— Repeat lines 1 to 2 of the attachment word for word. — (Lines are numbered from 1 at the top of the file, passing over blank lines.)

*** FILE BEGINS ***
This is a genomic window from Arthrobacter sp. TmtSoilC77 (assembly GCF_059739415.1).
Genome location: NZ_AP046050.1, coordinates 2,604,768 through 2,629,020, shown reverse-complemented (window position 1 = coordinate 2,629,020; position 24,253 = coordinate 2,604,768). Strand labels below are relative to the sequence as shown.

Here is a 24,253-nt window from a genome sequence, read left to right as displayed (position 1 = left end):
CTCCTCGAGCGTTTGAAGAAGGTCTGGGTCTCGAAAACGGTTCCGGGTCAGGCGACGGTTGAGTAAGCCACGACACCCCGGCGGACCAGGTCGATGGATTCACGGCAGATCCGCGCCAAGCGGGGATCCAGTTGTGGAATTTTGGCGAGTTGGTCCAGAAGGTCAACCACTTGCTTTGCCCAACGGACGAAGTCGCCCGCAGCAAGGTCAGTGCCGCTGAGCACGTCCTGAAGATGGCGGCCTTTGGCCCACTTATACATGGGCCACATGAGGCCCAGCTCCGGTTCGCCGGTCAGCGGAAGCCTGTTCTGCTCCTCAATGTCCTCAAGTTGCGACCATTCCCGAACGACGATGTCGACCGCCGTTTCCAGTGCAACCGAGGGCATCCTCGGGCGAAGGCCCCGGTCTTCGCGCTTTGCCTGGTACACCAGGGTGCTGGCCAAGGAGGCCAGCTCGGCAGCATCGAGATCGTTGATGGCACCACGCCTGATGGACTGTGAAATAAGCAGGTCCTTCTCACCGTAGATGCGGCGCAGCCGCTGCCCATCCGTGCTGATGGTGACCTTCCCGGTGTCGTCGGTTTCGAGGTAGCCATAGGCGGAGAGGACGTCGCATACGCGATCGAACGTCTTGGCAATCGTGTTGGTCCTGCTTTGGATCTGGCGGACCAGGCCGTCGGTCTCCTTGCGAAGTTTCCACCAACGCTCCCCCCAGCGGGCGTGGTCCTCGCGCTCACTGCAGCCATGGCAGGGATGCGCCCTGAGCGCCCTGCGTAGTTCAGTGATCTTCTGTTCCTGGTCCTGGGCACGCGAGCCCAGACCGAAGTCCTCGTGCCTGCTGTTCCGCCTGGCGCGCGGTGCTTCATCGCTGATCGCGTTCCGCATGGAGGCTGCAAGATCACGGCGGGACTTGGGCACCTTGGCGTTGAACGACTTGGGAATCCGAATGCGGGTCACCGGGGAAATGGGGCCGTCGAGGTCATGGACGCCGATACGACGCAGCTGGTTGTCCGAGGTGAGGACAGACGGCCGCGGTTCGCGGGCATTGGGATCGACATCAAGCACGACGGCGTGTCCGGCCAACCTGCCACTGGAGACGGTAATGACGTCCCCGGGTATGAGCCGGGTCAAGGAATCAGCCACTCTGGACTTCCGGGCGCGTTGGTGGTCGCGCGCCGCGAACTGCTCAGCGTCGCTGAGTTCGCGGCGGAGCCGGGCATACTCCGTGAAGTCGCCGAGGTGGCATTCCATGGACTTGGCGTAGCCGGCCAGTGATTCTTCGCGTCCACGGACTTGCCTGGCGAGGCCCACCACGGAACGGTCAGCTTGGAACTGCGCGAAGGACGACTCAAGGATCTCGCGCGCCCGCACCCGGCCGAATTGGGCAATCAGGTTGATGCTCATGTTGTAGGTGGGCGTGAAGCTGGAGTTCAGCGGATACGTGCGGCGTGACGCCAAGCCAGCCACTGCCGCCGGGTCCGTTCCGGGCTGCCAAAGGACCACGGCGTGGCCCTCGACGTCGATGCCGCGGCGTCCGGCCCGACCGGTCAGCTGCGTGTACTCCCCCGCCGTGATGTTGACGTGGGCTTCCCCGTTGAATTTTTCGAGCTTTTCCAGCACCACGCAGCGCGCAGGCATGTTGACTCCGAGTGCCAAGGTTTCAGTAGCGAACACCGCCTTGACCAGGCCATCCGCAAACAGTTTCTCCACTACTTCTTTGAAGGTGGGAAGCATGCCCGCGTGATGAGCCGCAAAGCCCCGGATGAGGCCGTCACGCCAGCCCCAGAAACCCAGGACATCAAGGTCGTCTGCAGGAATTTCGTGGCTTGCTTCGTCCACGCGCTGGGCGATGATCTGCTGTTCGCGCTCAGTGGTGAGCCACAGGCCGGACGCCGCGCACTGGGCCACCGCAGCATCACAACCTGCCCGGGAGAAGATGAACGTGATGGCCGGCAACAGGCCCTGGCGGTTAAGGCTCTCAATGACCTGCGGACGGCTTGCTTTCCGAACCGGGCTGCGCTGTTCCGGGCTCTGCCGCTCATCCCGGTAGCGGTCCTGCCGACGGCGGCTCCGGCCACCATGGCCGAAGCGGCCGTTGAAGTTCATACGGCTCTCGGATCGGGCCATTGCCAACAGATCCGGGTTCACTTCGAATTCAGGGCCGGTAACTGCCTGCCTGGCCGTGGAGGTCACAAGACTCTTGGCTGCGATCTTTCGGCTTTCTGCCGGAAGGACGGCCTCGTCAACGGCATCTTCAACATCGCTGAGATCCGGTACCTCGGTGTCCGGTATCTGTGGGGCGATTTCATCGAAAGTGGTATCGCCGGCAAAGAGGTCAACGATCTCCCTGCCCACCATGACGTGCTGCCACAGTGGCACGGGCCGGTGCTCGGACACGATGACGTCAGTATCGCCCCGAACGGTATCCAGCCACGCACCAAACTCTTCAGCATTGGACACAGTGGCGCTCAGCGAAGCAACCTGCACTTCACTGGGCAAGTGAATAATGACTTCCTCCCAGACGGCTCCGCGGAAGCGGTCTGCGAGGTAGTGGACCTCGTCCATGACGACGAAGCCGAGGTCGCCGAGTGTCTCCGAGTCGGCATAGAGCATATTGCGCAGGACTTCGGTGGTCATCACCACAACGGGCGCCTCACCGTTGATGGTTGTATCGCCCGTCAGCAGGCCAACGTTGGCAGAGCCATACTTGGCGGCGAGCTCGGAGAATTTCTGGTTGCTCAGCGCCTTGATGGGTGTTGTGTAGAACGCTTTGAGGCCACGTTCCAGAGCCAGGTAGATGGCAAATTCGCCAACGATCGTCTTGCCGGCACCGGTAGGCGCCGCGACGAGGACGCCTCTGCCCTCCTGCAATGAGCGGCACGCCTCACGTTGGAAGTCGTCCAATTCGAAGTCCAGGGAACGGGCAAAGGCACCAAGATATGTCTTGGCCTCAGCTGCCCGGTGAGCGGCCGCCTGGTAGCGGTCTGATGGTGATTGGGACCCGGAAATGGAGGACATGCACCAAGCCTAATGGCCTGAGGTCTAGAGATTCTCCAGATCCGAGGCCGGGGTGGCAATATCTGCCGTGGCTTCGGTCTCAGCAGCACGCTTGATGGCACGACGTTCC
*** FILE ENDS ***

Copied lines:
This is a genomic window from Arthrobacter sp. TmtSoilC77 (assembly GCF_059739415.1).
Genome location: NZ_AP046050.1, coordinates 2,604,768 through 2,629,020, shown reverse-complemented (window position 1 = coordinate 2,629,020; position 24,253 = coordinate 2,604,768). Strand labels below are relative to the sequence as shown.